1. Incredible photos. I love how you fed the moth. I saved a peacock butterfly the other day that had become entangled in a spiders web. It was a delicate operation which involved me talking to the butterfly whilst I poked the web away with a stick. it was a lovely feeling went it was able to fly away again. Have a lovely break away.


    • I’ve fed bumble bees before, WW but never a moth. I’ve since learnt that angle shade caterpillars are the culprit behind the holes in my echiums last winter. Perhaps I shouldn’t have been so caring after all. D


  2. Moths are kind of like the sparrows of the lepidoptera world (do I mean lepidoptera?) — their more colorful relatives get all the glory, when their own shading is really magnificent when you stop to look at it. Really closely.

    Heard the first hummingbird whizzing by over the weekend, but I wouldn’t go so far as to call it an encounter — more like whiplash.


  3. Dave, a very tempting offer, though, as a man who loses everything, I might as well not apply – besides which I live down here. Apart from some silver-eyes and a pair of magpie larks that have appeared lately, the most exciting thing to have happened lately – non-mammalian, I’m afraid – is the appearance of a tawny frogmouth in my apple tree. And that, for me, is big news. Doesn’t take much, does it?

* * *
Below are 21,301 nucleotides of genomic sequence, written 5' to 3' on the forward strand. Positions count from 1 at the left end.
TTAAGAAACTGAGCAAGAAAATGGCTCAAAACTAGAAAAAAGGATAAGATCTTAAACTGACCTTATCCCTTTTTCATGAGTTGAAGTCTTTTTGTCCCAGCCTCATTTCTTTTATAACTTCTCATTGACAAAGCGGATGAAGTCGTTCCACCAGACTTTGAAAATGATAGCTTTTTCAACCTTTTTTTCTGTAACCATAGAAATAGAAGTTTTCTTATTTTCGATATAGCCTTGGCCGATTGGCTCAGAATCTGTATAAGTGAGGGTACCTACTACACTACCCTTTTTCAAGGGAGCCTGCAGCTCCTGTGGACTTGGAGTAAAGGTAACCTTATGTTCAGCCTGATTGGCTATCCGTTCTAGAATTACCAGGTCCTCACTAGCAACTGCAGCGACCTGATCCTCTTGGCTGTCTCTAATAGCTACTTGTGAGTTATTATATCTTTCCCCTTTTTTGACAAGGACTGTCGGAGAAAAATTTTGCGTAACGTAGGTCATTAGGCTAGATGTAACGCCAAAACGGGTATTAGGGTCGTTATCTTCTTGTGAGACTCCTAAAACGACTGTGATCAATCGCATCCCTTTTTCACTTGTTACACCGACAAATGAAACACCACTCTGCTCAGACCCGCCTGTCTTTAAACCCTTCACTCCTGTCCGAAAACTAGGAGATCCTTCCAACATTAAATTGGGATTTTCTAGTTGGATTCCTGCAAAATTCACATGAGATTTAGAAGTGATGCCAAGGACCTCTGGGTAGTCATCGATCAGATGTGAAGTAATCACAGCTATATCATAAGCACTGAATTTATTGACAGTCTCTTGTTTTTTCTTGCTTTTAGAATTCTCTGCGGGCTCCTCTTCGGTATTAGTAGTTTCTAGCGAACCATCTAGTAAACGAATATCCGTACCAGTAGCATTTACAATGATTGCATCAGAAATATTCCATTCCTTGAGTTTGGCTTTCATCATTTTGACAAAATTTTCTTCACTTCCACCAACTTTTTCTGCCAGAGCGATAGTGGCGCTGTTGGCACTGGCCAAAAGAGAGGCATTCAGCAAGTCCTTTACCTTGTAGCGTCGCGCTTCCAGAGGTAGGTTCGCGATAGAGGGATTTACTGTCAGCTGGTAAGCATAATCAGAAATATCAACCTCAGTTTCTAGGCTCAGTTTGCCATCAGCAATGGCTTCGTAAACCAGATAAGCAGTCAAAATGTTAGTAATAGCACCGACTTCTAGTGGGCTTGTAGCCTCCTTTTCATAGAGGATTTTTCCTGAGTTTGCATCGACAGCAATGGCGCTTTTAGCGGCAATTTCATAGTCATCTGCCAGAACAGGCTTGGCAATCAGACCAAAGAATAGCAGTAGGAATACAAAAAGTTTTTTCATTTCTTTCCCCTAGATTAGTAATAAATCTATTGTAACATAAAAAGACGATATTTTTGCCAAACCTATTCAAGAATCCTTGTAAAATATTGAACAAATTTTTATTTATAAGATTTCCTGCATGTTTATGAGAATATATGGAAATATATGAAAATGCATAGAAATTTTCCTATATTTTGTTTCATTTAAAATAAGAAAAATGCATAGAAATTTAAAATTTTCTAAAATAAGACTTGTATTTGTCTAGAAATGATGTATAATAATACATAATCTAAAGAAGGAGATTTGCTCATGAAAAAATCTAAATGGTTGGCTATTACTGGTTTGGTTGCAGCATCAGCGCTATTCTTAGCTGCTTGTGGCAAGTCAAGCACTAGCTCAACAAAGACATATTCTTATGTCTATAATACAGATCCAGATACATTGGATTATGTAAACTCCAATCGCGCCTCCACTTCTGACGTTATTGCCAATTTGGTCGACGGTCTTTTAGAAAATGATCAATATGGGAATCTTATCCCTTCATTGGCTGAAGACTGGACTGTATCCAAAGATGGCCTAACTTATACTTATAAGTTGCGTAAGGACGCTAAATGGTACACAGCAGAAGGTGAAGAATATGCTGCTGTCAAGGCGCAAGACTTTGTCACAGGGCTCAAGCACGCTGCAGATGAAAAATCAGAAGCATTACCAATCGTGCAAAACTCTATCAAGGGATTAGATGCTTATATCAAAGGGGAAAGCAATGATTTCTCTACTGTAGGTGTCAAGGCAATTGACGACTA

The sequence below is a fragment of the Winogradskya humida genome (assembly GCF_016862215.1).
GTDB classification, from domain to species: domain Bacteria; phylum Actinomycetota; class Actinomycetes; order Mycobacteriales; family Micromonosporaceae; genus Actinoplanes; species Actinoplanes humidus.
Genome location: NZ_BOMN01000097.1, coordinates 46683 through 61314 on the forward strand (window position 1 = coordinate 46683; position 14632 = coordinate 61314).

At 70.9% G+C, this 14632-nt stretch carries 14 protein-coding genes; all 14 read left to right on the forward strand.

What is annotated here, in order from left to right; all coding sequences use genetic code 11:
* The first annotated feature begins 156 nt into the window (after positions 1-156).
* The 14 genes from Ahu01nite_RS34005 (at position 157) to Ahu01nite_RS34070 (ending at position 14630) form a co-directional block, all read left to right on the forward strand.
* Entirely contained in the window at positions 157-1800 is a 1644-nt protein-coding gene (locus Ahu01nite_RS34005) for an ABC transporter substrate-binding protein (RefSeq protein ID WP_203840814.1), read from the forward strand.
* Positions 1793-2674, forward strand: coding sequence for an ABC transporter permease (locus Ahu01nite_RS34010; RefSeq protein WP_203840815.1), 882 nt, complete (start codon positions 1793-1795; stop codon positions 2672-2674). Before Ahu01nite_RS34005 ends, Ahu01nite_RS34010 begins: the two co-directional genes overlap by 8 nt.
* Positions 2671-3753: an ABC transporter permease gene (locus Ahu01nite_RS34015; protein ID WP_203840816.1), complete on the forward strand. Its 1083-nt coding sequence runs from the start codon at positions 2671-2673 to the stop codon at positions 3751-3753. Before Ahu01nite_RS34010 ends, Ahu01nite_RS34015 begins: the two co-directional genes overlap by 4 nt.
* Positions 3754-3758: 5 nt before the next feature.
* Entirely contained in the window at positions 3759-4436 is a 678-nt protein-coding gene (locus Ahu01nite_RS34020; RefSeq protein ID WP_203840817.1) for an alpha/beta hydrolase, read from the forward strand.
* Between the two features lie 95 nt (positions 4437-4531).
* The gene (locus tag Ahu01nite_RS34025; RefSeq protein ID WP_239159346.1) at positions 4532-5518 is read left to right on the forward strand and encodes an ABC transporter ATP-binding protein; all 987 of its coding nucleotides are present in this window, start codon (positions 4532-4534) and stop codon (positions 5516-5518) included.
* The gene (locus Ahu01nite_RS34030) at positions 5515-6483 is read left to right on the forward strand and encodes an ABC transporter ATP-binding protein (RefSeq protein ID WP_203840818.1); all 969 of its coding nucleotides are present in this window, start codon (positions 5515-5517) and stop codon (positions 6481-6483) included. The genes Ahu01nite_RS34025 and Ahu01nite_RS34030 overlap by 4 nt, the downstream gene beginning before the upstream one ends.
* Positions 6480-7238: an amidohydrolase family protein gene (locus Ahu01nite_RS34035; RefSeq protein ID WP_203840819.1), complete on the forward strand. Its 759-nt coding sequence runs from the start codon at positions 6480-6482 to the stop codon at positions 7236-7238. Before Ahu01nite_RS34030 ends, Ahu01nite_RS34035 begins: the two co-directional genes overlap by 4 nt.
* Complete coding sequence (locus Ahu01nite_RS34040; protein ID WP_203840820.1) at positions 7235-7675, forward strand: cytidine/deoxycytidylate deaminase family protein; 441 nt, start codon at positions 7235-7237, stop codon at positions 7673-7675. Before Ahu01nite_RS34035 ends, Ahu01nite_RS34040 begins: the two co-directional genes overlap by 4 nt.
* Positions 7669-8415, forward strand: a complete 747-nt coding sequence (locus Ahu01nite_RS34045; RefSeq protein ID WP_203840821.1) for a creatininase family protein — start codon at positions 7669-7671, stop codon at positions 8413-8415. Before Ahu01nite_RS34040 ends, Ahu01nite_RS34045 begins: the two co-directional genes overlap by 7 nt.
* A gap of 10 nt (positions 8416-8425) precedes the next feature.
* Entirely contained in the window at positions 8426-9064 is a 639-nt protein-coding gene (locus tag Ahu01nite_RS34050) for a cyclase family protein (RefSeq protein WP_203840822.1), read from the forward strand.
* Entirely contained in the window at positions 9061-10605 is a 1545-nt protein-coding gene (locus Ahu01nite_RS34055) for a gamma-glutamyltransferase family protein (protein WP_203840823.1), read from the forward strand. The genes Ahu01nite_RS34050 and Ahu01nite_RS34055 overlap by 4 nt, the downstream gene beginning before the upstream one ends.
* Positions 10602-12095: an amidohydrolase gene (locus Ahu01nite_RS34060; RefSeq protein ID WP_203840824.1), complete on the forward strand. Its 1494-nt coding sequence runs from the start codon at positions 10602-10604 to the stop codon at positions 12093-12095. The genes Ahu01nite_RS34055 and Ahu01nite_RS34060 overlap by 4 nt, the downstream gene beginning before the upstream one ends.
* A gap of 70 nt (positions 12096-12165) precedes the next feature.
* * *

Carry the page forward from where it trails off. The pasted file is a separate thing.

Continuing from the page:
4. The competition is open to UK residents only? Well that’s a shame since I’ve just encountered a shark in my pond and some pterodactyl are nesting on one of my bird boxes… I guess I’m going to build a firepit on my own then. (And after all, the people that uses their furniture seem to drink a lot of Champagne and I prefer Prosecco over Champagne.)


  5. Stonking photos. Glad I am not the only one who “writes” future blog posts whilst gardening. In my case I usually then forget them, but am left with the haunting feeling that it would have been a really good one… The firepit looks really cool (!), but I have had no interesting encounters. Not that I photographed, anyway, there was a blackbird stuffing its beak with so many still-wiggling worms I was spellbound, but had a rake in my hands, not a camera… I counted 6 worms, all still wriggling, before it hopped off. I was impressed.


  6. Your moth is really cute. It does seem to be keeping an eye on you. I can’t help feeling it would have been quite happy living in your greenhouse drinking sugar water and you chucked it outside to fend for itself and rough it foraging for nectar itself.


    • Yes, well I’m a very heartless person, Amelia. Someone on Twitter sent me a photo of echium leaf damage done by angle shade caterpillars – something I’d experienced but hadn’t known the culprit. Do now. D


  7. Hmmmmmm… encounter ay? Hmmmmmm….off to hang out somewhere shady with my dodgy camera & see what happens. Watch this space 😉


  8. My post today was probably a suitable entry but I’m not in the UK so can’t actually enter the compitition, but you might enjoy it anyway! Christina. Enjoy your break.